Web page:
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Why digital machines?

By xuriwan ·
New to this forum and impressed by its wider perspective than elsewhere, I thought the following might be of interest:

Since 1995 innovation in technology has been stagnant, replaced by efforts to improve and replicate within the boundaries of what already existed. This has produced a complacent industry bloated with clones (and moans) with no sign of the mid-1980's enthusiasm to use computerisation to advance our civilisation for the benefit of Society as a whole. How come the promising revolution got washed away in favour of pursuit of the frivolous?

I think the problem is that IT is currently seen as an end in itself, whereas it is a utility something like electricity. Imagine if electrical innovation had been confined to producing more and more power with no recognition of its application beyond various forms of lighting. Today, for most, office suites are doshed out to help with the work; isn't it time to consider the kind of cross industry collaboration that resulted in the washing machine?

I see machines in the workplace that speed up communications but it seems required human time and effort has not been reduced. Are there machines that help with this? I have not found one, but I find appealing the idea of IT people bursting out of their bubble and joint venturing with practitioners to make specialist digital machines for diverse non-creative activities.

PS I use the term "digital machine" to mean an assembly of word and code components that carry out tasks (e.g. finding and displaying pertinent collections of product options) to support human creativity. Different components are selected to assemble specific machines for specific tasks. I accept that the term "digital" is often used to describe a mechanical machine with digital controls, so I will attempt to find another term - any suggestions welcome.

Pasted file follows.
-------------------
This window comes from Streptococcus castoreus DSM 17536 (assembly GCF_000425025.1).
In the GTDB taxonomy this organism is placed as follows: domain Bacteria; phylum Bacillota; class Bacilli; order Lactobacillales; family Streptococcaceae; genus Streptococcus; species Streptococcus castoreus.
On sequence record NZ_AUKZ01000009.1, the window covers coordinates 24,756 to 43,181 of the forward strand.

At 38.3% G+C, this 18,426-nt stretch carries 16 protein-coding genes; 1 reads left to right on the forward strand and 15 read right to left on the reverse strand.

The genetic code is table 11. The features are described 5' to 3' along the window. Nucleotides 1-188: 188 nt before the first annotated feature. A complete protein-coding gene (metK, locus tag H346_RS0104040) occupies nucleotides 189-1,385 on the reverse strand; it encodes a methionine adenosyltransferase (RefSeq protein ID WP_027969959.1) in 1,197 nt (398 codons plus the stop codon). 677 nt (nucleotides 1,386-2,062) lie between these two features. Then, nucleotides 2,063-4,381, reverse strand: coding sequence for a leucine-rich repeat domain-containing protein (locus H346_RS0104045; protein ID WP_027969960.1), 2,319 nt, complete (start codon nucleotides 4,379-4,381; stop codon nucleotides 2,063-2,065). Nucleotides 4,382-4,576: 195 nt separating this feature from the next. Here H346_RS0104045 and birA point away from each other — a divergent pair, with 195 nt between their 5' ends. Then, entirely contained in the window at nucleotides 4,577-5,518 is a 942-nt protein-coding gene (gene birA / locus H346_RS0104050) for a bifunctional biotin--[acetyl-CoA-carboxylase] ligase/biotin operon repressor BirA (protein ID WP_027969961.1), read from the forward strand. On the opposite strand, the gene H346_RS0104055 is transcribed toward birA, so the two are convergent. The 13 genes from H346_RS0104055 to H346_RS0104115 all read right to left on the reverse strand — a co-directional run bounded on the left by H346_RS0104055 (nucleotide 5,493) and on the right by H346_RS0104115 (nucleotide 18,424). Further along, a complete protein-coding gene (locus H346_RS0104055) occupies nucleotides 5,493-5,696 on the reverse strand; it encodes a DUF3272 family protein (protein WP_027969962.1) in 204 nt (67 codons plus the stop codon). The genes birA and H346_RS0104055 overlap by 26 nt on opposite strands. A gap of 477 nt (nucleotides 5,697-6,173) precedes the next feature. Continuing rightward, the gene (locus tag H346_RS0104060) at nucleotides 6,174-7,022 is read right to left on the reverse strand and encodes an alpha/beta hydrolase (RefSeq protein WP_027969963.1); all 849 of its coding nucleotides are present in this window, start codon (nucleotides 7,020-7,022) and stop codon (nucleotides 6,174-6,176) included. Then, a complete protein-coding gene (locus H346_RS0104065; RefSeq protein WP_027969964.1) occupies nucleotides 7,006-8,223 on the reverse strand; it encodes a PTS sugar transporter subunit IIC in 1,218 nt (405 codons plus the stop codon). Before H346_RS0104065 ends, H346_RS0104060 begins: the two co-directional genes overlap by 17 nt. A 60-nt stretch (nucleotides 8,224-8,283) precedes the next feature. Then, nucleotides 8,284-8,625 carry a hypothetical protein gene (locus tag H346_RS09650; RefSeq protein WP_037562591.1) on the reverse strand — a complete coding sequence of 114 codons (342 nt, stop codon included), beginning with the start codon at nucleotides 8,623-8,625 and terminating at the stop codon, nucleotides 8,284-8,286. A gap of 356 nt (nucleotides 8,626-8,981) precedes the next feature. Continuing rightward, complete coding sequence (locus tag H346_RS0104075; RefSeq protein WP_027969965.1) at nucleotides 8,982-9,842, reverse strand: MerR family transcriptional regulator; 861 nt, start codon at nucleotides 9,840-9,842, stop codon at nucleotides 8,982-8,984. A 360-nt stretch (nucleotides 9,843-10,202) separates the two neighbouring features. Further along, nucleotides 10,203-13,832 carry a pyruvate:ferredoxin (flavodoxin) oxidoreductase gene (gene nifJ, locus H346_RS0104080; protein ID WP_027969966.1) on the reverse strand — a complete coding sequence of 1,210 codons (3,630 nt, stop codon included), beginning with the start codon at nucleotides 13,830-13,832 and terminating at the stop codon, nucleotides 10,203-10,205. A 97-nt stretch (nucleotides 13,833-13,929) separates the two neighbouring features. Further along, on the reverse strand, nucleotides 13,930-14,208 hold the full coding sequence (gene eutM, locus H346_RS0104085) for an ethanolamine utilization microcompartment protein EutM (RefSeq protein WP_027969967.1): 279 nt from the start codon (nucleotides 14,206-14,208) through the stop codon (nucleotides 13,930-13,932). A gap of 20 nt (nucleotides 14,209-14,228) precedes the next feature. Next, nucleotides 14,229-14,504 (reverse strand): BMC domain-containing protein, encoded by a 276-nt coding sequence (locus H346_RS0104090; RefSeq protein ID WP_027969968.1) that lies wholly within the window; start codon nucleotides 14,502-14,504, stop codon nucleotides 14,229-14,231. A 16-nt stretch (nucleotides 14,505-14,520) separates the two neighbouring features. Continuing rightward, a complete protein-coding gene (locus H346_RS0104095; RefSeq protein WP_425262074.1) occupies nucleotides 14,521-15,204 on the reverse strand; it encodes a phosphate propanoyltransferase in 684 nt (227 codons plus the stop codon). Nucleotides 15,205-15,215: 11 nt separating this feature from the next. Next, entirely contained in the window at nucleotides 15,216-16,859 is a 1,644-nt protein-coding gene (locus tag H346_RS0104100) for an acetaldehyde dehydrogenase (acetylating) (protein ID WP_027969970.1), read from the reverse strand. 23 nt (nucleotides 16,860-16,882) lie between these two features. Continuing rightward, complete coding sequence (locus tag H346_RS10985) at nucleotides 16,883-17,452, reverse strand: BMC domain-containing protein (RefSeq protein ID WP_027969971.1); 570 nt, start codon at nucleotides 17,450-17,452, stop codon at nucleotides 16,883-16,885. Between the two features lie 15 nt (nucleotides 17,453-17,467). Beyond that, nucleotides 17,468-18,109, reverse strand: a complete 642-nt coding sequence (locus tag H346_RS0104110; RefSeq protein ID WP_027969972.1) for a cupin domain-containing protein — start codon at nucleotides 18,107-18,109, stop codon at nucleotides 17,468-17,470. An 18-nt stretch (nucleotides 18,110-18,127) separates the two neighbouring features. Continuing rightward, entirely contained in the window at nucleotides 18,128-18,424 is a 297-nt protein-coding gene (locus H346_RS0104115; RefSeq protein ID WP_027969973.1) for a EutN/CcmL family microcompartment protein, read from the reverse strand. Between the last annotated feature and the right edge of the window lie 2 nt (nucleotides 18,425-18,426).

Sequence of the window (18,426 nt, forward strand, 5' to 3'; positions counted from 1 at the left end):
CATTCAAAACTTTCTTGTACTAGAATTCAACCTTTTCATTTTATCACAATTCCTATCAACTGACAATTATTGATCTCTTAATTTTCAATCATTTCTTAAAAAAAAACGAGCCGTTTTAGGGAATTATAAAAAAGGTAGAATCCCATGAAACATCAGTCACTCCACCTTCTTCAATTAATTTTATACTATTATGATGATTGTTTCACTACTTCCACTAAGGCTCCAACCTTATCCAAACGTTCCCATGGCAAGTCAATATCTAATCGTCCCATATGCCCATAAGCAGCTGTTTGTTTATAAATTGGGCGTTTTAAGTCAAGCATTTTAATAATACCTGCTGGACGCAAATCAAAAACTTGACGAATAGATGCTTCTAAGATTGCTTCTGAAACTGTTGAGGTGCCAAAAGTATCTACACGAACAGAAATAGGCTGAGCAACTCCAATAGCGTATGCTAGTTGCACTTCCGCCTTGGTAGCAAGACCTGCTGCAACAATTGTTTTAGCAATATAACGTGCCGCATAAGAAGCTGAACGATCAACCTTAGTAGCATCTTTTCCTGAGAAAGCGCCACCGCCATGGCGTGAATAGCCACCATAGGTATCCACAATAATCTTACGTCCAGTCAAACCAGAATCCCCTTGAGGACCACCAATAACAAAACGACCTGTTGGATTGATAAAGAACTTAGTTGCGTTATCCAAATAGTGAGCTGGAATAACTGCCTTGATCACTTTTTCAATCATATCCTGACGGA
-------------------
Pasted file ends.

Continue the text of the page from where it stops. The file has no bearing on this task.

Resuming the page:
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Game of life

by xuriwan In reply to Why digital machines?

denis.lesperance1 wrote: "The basic problem today is that software is being developed without knowledge of what exists OUTSIDE the IT industry." I think he neatly summed up what is holding up the long anticipated generational change. There are signs of change with open source software, file sharing and so forth, but their potential is severely limited by the experience of their designers - essentially computer code, paper-style applications and entertainment. Imagine if that energy could be channelled into the game of life by linking up with processed experience from outside. Certainly IT would be rejuvenated for the benefit of its professionals and many others at work.

I find your posts about hardware and products interesting, but I am more anxious to discuss:

whether this makes any sense to you, and if so,

whether you consider IT people generally could find it palatable, and if so,

how could IT adopt the idea (perhaps adopted as its own initiative)?

Incidently I consider myself a practitioner web developer, although I have cobbled together some coding to demonstrate technical feasibility.

Enough for now ...

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